The labor movement had the choice to stand on the sidelines; instead, it dove into the fray. The UGTT—with hundreds of leaders and thousands of members—served as a major source for local and international press throughout the crisis. Far from simply playing the role of an old institution tied to the old order, local UGTT leaders have been among the most active in forming, leading and joining civil-society coalitions across the country, including the neighborhood committees that helped protect Tunisian civilians from the president’s rogue security forces. In taking the stances that they have, UGTT local and national leaders have been both reflecting the will of the people and leading it—exactly the role strong trade unions anywhere in the world can and should play. Whatever reservations Tunisians might have about some senior labor leaders, the whole labor movement played a critical role in Tunisia’s struggle to end autocracy and continues to do so as the situation unfolds.

     
     
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  • Michele Dunne
    Mr Labidi: The last comment was simply that the whole Tunisian uprising happened in only four weeks, a surprisingly short period, and that Ben Ali gave up more quickly than I think many of us would have expected.

    Ms Bader-Blau: I apologize it I gave labor organizations short shrift. I simply meant that it did not seem that they took the place of political parties.
     
     
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  • nhotard
    I am originally from Tunisia. I experienced the student uprising of the 1960s. My MA and Doctoral research focused on examining the reasons why secularism is not even a concept in the socio- political dynamite structure of Muslim culture.   My depiction of secularism, an oxymoron and a concept totally alien to any Muslim regime, was the basis for prediction of current events. A true democratic system in Tunisia will have to be built through efforts of energetic global citizens willing to address the plethora of problems in the country. The risk of the small nation's fall into the hands of extremists and fundamentalists is real.   Scholars need rethink U.S. foreign policy goals. State Department strides accomplished in the past two years provide a sense of optimism Thanks to many programs, global citizens around the world are connecting and alleviating the shrouded misconception propagated by the media.   We are finally realizing that only individuals, driven by a genuine sense of global citizenship and a pure humanity can foster positive change. There is good and bad everywhere. However, in the U.S. we have a constitution and inalienable rights. I am determined to provide our youth opportunities where they can acquire knowledge empowering them to transcend inequity and make the wrong right.   The Carnegie Endowment for International Peace articles are the most prolific and accurate in depicting the political and social problematic global scene. Words of thanks will never express the gratitude I would like to extend for having such great professional journalists who dare not to be politically correct in their objective and well documented reports.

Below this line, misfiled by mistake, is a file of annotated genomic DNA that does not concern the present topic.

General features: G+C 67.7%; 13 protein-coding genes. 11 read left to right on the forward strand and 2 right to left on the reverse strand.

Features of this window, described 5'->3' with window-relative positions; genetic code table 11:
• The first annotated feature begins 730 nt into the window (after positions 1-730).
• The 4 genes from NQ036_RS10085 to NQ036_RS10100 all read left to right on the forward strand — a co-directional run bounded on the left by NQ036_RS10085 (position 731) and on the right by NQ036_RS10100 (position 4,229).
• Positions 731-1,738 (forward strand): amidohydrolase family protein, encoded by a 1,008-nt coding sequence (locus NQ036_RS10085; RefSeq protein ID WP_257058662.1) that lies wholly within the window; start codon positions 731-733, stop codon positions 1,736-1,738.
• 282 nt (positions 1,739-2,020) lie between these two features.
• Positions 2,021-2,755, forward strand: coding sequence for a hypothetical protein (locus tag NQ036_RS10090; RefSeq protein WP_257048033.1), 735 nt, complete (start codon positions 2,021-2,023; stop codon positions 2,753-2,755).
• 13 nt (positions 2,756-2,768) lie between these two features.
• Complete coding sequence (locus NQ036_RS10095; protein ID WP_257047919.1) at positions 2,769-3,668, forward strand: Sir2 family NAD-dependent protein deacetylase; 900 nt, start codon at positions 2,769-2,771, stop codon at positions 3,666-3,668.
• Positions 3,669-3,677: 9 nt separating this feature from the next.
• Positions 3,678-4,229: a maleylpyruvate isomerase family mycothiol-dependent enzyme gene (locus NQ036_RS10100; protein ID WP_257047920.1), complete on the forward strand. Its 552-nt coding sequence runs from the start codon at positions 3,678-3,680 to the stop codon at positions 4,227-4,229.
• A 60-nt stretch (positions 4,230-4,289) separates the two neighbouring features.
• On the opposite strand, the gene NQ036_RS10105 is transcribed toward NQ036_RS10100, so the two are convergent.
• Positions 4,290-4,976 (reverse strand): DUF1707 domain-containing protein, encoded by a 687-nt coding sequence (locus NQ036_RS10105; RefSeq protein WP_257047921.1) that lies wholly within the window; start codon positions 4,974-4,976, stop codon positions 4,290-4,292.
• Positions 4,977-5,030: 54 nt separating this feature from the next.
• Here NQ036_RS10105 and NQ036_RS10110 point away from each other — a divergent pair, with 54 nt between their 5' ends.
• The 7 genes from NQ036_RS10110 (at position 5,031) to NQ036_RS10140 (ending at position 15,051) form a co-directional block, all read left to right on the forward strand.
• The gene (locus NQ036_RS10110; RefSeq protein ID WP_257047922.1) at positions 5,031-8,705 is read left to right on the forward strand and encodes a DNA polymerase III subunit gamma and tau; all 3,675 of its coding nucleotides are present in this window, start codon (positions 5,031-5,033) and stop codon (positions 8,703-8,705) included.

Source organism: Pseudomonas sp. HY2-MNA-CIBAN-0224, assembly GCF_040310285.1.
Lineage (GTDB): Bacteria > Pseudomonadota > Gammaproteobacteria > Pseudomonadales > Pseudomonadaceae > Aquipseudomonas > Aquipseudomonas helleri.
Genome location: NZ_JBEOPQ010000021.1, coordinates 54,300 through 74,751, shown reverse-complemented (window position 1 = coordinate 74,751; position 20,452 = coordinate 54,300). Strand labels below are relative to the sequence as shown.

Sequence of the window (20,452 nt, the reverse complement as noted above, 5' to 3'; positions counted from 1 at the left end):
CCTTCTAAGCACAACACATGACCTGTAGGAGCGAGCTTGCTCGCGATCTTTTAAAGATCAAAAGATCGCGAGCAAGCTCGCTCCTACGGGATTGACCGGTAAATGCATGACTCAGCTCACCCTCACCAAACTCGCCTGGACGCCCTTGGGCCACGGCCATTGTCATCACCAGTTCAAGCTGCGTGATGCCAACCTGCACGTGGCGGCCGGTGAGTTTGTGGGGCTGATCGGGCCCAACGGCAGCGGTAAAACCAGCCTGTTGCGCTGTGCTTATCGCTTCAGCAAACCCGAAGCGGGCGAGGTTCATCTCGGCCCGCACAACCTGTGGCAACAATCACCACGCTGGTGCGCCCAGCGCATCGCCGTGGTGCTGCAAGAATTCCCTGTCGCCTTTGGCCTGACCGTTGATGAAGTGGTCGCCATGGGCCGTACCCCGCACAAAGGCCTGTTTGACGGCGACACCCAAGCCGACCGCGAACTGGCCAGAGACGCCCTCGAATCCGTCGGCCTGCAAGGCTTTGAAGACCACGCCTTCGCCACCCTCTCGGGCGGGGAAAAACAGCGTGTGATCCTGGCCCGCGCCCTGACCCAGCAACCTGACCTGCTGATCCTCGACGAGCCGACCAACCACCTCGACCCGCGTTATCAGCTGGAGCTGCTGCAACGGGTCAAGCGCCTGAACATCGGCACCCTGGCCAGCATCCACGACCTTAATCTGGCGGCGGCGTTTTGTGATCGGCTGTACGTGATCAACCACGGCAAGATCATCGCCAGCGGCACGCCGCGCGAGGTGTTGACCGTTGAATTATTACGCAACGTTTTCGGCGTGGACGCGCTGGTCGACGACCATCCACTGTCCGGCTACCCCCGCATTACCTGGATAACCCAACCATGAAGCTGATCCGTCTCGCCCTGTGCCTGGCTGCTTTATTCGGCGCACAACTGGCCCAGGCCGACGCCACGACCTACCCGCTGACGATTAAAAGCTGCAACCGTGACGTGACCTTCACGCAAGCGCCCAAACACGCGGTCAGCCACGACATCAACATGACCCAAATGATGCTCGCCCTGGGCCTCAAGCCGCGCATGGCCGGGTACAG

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  • Hafed Al Ghwell
    This is a beautifully reasoned article Michele as always. As you already know, I have personally believed, ever since the US threw itself at Gaddafi’s feet - the quintessential symbol for both tyranny and terror, that freedom and democracy will come to the Arab world despite the US and EU, not because of their help.

    I hope Tunisians, as I hope other Arabs once free, remember the countries, companies and organizations, that stood by them when they were down, not those who helped kick them and stood with their oppressors, even if only by silence.

    All Arabs are Tunisians now, and we all need to Tunisize the whole region.
     
     
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  • Miranda Sissons
    A great comment. But the main question is whether, after the fall of Ben-Ali, change continues and deepens. That is when we will truly discover what the lack of cohesive opposition movements might mean.
     
     
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  • vijay from india
    too simpistic an analysis. no sociological angle explored. article is overwhelmed with ethnocentrism.
     
     
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  • Test Commentor
    this is a test comment.
     
     
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  • Webmaster
    This is a test comment. Please check to make sure it goes through and can be posted.
     
     
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    This is a test comment.
     
     
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  • Matrix Jeff
    Matrix Test...again
     
     
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Source: http://carnegieendowment.org/2011/01/19/what-tunisia-proved-and-disproved-about-political-change-in-arab-world/6boq